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lauriem6 in Bel Air, Maryland

26 months ago

I just got into the OTA program at a community college and debating whether or not I should go. I really wanted to get into nursing but since it is so competitive I was looking at other avenues. I currently have 2 Bachelor degrees that are not related to health care so I just don't know if spending the money and time to do the OTA program is worth it or if I should just keep trying to get into nursing school. I know they have OT programs for people that already hold a Bachelors in another discipline, so I was thinking if I was going to tho this route I would be better off doing that.

Can anybody give me some ideas of where you work and what you like or dislike about being an OTA.

Thanks

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gmc in Spring Valley, New York

26 months ago

Congratulations on being accepted. I was recently accepted, as well, and will begin my program this fall. For me personally, I am a more holistic person and I enjoy viewing a patient as a whole person. With occupational therapy, the whole person is taken into consideration. Their physical, mental, and emotional state. I also love working with special-needs children, developmentally disabled adults, and people with addictions, which are all populations that a COTA can work with. Also, the OTA coursework interests me a lot, such as General and Abnormal Psychology.

So for me, COTA is the way to go. I did consider nursing, but, after dating a nurse, I realized that it's not for me. I would not feel right administering potentially dangerous medication to someone who I personally feel could heal with a little help from more holistic treatments. I've seen what overuse of prescription drugs does to people. Sure, at times it's necessary, but oftentimes their condition can be healed, or at least managed, with a more safe and holistic route. I've seen many special-needs children who were on all sorts of medication. With some of them, their parents decided to wean them off the medicine and try more holistic things, such as occupational therapy, ABA therapy, nutritional/dietary changes, lifestyle changes, etc., and they're doing much better!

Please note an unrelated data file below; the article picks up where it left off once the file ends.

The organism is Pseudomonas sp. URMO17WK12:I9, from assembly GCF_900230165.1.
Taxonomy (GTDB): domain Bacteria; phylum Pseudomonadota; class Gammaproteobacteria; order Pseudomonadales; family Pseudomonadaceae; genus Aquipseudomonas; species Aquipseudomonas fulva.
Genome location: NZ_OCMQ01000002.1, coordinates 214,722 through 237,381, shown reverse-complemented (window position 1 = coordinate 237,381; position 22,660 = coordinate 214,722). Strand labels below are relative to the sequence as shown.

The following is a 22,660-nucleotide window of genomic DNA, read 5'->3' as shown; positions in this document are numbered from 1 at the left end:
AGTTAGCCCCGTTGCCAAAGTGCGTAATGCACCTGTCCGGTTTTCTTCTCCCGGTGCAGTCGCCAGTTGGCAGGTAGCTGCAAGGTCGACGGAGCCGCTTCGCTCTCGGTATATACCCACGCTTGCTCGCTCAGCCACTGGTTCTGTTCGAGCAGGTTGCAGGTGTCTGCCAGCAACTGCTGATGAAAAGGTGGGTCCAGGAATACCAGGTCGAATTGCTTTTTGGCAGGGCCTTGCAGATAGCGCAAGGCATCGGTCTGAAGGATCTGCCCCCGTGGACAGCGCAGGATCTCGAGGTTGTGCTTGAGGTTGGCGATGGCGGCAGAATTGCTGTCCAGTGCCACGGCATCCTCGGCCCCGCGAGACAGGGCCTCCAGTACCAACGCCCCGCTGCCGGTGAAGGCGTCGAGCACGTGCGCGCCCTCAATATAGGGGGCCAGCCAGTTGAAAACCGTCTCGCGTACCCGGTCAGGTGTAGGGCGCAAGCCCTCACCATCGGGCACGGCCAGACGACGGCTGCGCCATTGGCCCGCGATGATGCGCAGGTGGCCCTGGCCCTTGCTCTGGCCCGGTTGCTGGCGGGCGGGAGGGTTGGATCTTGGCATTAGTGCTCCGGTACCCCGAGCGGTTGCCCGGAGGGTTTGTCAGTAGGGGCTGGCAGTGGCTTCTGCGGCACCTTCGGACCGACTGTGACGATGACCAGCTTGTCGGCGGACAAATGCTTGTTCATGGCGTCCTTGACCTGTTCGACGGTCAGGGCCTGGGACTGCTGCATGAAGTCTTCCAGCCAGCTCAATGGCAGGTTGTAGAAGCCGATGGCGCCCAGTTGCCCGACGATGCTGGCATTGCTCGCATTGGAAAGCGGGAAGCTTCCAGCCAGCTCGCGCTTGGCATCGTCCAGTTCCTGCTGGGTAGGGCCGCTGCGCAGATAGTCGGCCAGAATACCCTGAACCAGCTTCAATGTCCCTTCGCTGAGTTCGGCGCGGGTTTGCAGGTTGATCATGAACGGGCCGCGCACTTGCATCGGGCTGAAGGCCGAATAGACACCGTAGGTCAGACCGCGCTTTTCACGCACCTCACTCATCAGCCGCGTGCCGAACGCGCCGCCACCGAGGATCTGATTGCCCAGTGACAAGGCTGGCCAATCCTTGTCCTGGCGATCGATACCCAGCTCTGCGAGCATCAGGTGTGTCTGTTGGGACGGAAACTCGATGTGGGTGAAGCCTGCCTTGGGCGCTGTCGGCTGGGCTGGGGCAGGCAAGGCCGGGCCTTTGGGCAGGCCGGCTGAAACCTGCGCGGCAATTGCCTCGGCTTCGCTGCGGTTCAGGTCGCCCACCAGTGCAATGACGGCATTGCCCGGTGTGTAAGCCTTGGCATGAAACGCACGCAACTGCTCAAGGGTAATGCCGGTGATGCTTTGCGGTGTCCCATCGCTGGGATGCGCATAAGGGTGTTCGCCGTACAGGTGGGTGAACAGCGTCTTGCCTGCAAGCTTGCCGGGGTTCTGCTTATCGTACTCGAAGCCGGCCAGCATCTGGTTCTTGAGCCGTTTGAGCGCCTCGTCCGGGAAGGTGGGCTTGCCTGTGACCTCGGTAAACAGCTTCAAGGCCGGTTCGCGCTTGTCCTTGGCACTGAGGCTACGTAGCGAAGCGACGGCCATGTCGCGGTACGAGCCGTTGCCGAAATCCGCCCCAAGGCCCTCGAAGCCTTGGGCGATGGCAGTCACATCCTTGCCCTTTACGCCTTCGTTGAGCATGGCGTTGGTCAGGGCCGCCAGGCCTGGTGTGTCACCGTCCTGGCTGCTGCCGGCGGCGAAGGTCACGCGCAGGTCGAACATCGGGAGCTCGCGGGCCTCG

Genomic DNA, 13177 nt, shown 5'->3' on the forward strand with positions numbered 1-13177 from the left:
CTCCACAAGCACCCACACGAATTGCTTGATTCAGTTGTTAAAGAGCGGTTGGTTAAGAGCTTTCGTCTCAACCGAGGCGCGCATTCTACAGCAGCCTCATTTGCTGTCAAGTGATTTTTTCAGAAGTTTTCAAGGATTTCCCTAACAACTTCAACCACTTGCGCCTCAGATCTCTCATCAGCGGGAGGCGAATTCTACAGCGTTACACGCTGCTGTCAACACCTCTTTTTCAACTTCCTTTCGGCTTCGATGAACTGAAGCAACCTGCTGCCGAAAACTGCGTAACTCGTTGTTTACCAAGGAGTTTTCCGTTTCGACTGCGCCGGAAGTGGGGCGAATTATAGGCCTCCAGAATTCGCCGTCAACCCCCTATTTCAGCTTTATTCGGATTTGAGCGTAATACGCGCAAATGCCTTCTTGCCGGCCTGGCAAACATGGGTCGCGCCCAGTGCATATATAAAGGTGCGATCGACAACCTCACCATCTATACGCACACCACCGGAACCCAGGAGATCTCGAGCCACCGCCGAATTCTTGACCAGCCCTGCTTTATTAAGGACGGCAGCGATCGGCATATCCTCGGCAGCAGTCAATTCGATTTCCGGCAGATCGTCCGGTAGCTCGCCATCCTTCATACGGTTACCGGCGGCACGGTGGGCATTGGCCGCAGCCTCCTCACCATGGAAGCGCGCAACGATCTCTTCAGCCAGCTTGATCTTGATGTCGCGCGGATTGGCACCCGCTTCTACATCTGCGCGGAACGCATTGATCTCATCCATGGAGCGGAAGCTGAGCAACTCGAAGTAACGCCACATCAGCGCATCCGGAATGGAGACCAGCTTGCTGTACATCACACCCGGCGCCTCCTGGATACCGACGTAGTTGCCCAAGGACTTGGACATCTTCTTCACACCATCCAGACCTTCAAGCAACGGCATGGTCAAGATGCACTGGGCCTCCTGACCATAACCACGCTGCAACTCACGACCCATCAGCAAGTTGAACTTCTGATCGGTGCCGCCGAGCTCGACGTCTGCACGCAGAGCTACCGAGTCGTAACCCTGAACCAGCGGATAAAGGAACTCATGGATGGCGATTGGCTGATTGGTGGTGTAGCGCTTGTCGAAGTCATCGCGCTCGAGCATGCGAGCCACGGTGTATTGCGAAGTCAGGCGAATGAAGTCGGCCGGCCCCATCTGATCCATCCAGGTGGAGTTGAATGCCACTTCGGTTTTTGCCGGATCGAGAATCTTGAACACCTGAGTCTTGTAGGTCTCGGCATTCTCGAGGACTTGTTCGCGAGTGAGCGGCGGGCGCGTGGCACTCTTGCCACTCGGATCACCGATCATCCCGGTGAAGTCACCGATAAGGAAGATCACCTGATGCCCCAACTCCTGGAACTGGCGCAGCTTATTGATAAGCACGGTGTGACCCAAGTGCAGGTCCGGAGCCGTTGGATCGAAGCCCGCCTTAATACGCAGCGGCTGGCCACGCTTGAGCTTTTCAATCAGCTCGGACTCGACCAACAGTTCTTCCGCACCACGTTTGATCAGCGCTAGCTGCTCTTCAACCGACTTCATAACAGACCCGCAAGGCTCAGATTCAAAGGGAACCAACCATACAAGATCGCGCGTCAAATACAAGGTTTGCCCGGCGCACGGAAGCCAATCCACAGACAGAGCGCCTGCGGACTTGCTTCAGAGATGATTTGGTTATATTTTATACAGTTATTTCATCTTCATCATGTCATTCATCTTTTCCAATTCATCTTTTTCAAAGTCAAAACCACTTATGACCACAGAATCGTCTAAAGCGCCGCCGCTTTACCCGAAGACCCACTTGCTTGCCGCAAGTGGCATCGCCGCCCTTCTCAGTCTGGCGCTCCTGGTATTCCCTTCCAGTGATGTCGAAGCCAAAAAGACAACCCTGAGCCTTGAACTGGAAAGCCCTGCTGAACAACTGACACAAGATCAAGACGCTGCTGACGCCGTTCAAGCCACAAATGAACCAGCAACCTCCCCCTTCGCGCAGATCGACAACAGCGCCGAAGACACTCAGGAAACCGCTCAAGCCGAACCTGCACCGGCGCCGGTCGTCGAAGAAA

Also, although COTAs may work in a hospital setting, I personally do not prefer to spend my work days in a hospital. I'm not a big fan of them and a COTA has more of a variety of work settings to choose from.

However, I do know a few nurses who absolutely love their profession. They found the coursework interesting, they love their hours, the pay and benefits, and are very happy with their career.

If you haven't already, I would recommend shadowing a Nurse and shadowing a COTA, in a variety of settings, and see which occupation you could see yourself enjoying everyday.

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